In Europe, we are lucky to have the European Court of Human Rights. But the European Convention on Fundamental Rights, although it safeguards “everyone’s” rights including children’s, was not drafted with children in mind. The Court has begun to use the UNCRC in interpreting children’s rights but, I dare say, it does not operate within a children’s rights framework. Nor does it have the required expertise on children’s rights. Furthermore, the CRC goes wider in its protection of all children’s economic and social, as well as civil and political rights, which means that those unique rights of the children cannot be taken into account. The same is true for other international mechanisms. And because of this, there has been little use of them by or on behalf of the children.
I have no doubt that the new CRC communications procedure, would be used, and used effectively, on behalf of children, to pursue the rights which states have voluntarily agreed to safeguard when they ratified the Convention. And I am confident that children’s ombudspeople, other human rights institutions, NGOs and legal advocates for children will be able to surmount the special difficulties and ethical issues of representing children. ENOC, as I have said, is working towards this goal. The Working Group, which I have the honor to chair, has among its aims to:
- to ensure that ENOC members are fully aware of the mechanisms that can be used to pursue breaches of children's rights (such as the European Court of Human Rights and other Council of Europe mechanisms and, also, the international treaty body mechanisms) that will, of course, include a complaints mechanism under the CRC, and to arrange appropriate information and training and to consider what other forms of support are needed, to ENOC members and others, to encourage greater use of such mechanisms.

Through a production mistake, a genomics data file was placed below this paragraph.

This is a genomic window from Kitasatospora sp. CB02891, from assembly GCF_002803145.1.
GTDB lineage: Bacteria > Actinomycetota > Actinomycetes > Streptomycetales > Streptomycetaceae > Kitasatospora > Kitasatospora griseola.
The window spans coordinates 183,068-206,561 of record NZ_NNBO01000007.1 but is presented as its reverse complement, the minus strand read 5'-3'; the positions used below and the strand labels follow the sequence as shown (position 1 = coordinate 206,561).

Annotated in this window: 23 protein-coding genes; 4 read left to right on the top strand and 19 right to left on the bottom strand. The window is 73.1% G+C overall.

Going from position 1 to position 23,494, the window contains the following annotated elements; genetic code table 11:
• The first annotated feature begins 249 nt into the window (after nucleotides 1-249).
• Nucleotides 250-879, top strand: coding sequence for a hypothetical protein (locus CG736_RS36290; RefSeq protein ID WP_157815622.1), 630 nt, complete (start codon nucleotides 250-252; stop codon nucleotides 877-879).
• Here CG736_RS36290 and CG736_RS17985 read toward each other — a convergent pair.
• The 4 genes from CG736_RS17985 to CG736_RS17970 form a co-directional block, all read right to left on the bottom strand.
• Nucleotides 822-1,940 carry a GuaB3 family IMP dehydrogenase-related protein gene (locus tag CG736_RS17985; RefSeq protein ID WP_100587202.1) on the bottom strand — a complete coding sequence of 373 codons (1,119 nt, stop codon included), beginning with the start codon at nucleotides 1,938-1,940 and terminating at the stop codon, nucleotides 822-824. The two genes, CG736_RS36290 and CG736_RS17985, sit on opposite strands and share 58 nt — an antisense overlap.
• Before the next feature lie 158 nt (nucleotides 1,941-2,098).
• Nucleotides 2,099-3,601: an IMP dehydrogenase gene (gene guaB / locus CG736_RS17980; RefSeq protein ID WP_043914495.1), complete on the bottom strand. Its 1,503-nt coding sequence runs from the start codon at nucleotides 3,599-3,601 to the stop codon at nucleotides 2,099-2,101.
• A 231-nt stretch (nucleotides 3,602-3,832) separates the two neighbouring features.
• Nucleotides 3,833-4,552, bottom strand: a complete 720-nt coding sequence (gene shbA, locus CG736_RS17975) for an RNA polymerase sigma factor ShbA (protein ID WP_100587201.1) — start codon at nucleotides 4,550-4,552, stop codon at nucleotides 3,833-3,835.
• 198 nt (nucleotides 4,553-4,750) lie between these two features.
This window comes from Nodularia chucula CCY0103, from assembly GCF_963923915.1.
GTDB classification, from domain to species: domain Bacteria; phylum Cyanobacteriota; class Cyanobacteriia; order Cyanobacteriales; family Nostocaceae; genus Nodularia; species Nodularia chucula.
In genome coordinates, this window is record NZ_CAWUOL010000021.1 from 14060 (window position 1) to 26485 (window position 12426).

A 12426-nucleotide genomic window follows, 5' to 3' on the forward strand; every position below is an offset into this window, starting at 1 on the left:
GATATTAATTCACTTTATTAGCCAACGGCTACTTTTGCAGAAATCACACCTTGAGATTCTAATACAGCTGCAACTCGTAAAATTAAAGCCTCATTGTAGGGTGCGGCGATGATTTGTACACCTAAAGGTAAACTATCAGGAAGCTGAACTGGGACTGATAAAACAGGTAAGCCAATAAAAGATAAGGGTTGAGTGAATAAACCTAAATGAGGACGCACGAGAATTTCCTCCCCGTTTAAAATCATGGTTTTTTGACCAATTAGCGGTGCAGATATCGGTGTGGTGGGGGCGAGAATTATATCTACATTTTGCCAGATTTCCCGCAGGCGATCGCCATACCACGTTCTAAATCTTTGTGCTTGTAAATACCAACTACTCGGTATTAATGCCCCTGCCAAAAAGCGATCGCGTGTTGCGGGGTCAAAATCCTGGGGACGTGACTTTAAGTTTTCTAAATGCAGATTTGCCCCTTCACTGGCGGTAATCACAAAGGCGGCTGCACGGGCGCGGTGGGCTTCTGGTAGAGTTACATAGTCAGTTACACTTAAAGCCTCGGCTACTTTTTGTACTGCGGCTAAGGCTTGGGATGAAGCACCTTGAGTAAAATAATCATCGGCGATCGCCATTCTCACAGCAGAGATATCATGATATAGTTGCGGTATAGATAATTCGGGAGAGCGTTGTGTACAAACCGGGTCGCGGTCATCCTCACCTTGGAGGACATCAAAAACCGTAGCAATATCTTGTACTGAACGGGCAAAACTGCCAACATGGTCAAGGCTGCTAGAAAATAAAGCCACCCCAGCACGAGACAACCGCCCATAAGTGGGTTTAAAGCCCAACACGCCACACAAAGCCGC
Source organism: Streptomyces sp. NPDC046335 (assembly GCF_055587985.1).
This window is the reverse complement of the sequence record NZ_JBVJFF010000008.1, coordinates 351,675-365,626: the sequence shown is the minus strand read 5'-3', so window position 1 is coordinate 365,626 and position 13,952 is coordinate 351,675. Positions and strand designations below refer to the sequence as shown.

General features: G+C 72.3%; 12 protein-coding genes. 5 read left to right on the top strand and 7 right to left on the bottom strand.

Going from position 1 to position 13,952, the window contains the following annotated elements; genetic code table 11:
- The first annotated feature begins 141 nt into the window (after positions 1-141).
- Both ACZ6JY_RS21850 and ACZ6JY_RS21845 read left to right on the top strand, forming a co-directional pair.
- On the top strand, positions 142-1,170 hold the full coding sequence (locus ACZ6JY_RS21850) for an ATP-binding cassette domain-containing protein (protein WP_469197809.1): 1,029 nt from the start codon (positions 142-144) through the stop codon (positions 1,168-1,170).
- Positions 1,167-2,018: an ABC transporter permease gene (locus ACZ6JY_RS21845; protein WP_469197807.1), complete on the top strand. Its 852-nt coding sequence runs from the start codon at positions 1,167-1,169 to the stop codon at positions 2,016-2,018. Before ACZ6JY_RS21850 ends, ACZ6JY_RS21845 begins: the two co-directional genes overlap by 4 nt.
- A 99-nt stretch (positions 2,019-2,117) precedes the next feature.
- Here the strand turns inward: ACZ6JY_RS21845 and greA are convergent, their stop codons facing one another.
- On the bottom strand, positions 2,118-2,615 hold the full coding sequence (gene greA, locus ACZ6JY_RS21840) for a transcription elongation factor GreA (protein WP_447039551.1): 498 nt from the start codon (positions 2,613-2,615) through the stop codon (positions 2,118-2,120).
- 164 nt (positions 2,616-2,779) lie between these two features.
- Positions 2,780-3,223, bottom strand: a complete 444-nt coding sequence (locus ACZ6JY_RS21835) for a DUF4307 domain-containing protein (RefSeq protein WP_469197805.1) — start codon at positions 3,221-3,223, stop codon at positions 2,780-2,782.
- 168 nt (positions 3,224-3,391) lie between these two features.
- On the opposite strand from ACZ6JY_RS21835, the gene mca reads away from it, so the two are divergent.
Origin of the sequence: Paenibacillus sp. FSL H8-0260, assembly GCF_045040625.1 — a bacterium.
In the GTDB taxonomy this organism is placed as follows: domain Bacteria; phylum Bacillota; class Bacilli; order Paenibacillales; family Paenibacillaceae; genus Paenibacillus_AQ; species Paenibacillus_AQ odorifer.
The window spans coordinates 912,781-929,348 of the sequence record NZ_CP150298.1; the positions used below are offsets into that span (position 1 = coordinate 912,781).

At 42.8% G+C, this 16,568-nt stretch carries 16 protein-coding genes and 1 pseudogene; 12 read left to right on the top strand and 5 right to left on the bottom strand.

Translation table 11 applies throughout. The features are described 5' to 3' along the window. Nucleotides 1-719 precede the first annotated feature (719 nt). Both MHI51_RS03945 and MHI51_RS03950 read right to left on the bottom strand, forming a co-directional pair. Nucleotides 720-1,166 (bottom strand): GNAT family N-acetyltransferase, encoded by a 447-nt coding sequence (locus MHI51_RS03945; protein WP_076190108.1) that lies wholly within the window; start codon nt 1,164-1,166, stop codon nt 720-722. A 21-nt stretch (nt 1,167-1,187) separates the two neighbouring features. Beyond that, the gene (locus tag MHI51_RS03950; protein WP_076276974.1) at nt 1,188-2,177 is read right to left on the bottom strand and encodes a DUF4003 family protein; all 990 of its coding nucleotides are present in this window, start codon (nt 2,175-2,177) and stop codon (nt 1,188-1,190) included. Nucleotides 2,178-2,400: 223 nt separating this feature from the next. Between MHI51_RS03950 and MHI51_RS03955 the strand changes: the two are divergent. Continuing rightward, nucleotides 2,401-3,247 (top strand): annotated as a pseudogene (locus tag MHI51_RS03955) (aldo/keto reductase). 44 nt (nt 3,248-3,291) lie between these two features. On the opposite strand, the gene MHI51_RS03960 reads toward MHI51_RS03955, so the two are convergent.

- to review the capacity of ENOC members, to empower and enable children to access information and appropriate recourse to justice, if they so wish, as well to support and represent them in pursuing legal remedies for breaches of their rights at national level as well as using international mechanisms.
Thus, we Children’s Ombuds are empowering ourselves to be able to represent children before the Committee on the Rights of the Child.
We are aware that the Human Rights Council Working Group will hold its first meeting in December, to consider the development of the Optional Protocol. I and my colleagues in ENOC very much hope that States will quickly agree to start elaborating the OP and design a procedure that effectively meets children’s needs. We can no longer tolerate the international protection system of children’s rights to remain incomplete. I am pleased to note that my Country, Cyprus has cosponsored red the Resolution for the Working Group.
Children have waited for 20 years for this essential mechanism to reinforce full implementation of the CRC. They had hoped that, it would be open for signature by the 20th anniversary of the adoption of their Convention, that is, by the 20th of November this year. This leaves no room for further delay.
Speaking on behalf of the children, not only of Cyprus as I am authorized by law to do, but also of the children of Europe as I represent ENOC, I urge you: Please we need the Optional Protocol as soon as possible.